Kimbal Musk is the brother of Elon, the billionaire founder and CEO of Tesla Motors. He serves on the board of Tesla and is an advocate for finding new ways of powering, and feeding, our world.
My wife and I had the opportunity this weekend to meet with Kimbal in Las Vegas along with Bill Nye, the famous science guy.
Both were adamant that the time has come to change the world and move away from fossil fuels. I’ve been slow to get on board with that idea, but I finally think that they are correct. Automakers and consumers are starting to realize it, too.
As anyone who has been to Vegas knows, all kinds of cars roam The Strip. On this trip, Lamborghinis and Ferraris roared down the famous road, as did the occasional silent Tesla. The old me would have lusted after the supercars, but the new me only wanted the Tesla.
On the way back to the airport, my wife and I talked about the logistics of owning a Tesla. We were inspired by Musk and Nye to really look into ways to save our planet and wondered if spending upward of $80,000 on a car would really make a difference.
I told her about the supercharging network of stations across the U.S. that are available only to Tesla owners. These stations make it possible to take extended road trips without buying a drop of fuel, which is a major selling point of buying a Model S over a competing EV. It also helps justify the decision to splurge on the car.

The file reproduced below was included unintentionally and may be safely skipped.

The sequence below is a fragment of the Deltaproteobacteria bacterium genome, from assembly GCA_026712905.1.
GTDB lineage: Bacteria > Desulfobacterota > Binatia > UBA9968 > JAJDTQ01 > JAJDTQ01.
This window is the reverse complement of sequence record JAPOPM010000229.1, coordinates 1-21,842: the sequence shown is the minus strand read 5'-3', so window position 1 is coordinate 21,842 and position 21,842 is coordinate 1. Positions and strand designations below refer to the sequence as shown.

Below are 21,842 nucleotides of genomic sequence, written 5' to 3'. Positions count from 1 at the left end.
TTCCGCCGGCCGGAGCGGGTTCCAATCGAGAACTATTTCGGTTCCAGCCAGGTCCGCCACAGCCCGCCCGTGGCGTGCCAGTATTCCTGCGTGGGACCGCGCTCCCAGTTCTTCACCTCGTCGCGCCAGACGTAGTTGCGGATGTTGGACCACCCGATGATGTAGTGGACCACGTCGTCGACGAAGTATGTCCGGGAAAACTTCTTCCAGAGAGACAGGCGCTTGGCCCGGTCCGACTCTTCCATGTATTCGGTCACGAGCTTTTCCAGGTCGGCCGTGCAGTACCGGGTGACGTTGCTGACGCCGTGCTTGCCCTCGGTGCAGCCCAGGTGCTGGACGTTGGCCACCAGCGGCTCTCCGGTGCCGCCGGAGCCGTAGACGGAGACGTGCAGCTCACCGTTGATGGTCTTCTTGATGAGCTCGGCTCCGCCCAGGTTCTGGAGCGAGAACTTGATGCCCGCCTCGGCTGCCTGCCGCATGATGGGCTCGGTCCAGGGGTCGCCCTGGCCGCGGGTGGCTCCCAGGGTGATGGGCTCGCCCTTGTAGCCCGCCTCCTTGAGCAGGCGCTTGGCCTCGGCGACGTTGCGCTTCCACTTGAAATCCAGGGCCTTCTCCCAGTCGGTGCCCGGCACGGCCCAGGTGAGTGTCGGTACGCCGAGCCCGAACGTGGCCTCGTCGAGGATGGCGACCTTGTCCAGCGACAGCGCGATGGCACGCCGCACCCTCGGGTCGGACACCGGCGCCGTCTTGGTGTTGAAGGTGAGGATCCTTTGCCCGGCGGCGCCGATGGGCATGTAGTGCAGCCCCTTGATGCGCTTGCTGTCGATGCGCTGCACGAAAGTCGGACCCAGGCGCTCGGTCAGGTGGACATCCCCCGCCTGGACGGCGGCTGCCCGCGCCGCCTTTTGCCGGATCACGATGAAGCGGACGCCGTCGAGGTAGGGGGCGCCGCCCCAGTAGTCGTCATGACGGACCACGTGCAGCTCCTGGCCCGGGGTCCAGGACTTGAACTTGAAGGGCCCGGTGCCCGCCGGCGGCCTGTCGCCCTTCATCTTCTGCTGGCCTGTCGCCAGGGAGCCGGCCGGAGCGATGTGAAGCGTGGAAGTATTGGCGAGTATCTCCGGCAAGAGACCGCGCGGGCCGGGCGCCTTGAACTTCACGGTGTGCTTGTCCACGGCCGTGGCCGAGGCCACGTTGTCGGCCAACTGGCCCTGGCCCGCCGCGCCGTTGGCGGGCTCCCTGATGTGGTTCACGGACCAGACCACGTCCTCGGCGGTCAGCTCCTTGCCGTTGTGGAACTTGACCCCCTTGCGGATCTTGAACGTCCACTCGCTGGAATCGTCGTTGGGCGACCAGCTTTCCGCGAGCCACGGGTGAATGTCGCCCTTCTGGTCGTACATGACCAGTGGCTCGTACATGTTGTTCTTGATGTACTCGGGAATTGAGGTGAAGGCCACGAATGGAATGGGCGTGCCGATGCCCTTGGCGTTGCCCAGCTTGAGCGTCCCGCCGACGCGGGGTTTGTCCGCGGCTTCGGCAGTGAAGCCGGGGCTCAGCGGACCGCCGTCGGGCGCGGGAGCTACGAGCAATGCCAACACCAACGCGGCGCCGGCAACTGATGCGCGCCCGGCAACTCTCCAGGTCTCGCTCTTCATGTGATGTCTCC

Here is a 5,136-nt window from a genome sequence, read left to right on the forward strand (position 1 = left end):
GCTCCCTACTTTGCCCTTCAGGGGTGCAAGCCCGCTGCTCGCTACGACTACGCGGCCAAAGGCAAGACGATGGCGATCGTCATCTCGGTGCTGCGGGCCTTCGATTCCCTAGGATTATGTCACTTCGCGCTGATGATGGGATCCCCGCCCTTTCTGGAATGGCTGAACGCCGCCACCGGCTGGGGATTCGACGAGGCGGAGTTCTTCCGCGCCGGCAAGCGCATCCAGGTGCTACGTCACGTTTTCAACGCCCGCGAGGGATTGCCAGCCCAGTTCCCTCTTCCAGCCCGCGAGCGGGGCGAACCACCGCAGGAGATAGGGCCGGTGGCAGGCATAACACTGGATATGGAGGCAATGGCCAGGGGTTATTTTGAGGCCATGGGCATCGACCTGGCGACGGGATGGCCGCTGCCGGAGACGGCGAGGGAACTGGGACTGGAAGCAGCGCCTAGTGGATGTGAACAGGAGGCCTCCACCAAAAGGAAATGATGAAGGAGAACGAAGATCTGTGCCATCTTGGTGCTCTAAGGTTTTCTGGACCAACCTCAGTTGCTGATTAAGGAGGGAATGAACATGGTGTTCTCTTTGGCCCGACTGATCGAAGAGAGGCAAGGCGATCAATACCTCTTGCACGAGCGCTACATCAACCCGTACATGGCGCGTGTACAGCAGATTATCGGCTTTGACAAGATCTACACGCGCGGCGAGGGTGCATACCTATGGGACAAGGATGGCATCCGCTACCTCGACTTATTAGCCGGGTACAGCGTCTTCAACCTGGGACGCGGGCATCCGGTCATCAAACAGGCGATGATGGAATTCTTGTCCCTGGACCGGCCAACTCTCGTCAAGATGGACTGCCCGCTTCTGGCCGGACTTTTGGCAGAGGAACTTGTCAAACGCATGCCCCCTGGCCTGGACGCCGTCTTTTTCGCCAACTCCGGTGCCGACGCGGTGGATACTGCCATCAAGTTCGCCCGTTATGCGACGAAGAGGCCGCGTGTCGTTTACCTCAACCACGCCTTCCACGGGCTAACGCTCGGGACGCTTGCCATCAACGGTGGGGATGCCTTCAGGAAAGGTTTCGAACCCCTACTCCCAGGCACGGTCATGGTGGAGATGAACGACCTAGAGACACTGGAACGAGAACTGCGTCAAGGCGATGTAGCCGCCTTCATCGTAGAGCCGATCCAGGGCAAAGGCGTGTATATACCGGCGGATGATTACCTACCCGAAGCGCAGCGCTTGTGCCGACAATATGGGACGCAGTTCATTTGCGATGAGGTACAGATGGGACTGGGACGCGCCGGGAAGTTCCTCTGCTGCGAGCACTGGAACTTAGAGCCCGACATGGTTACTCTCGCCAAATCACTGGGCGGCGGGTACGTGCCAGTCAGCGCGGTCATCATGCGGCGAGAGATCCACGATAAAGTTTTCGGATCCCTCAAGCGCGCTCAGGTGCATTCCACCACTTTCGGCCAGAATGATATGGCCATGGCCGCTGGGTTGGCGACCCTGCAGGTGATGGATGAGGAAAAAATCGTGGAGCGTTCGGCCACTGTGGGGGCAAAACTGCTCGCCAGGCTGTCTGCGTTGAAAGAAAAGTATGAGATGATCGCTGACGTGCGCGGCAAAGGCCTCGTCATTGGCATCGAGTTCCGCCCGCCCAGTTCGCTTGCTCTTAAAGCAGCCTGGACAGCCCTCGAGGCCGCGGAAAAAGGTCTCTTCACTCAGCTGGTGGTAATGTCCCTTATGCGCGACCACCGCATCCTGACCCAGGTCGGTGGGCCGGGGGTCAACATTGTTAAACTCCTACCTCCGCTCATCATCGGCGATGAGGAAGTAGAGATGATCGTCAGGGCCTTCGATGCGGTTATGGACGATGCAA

Later the next day I read that Elon Musk has opened the possibility of making that supercharging network available to other automakers. He said a non-German European automaker (Jaguar, maybe?) has opened talks about using the network, an idea which Tesla will consider as long as the automaker pays a fair price. The network would still be free to use for consumers, and demand will only grow with more people able to access the fast, free charging.
I mention this because it’s one of the signs that people are moving toward acceptance of alternative-powered vehicles. This is especially true, I think, after Volkswagen’s diesel scandal.
When Elon Musk was asked if he thinks the scandal will hurt the alternative fuel movement, he said,
Well, I think it’s more the opposite. What Volkswagen is really showing is that we’ve reached the limit of what’s possible with diesel and gasoline. The time has come to move to a new generation of technology.
I think there’s still some room for fossil-fuel technology to advance, but it can’t go much further. On the other hand, electric and other fuel sources have unlimited potential for growth.
Is it time to leave the old fossil-fuel technology in the past?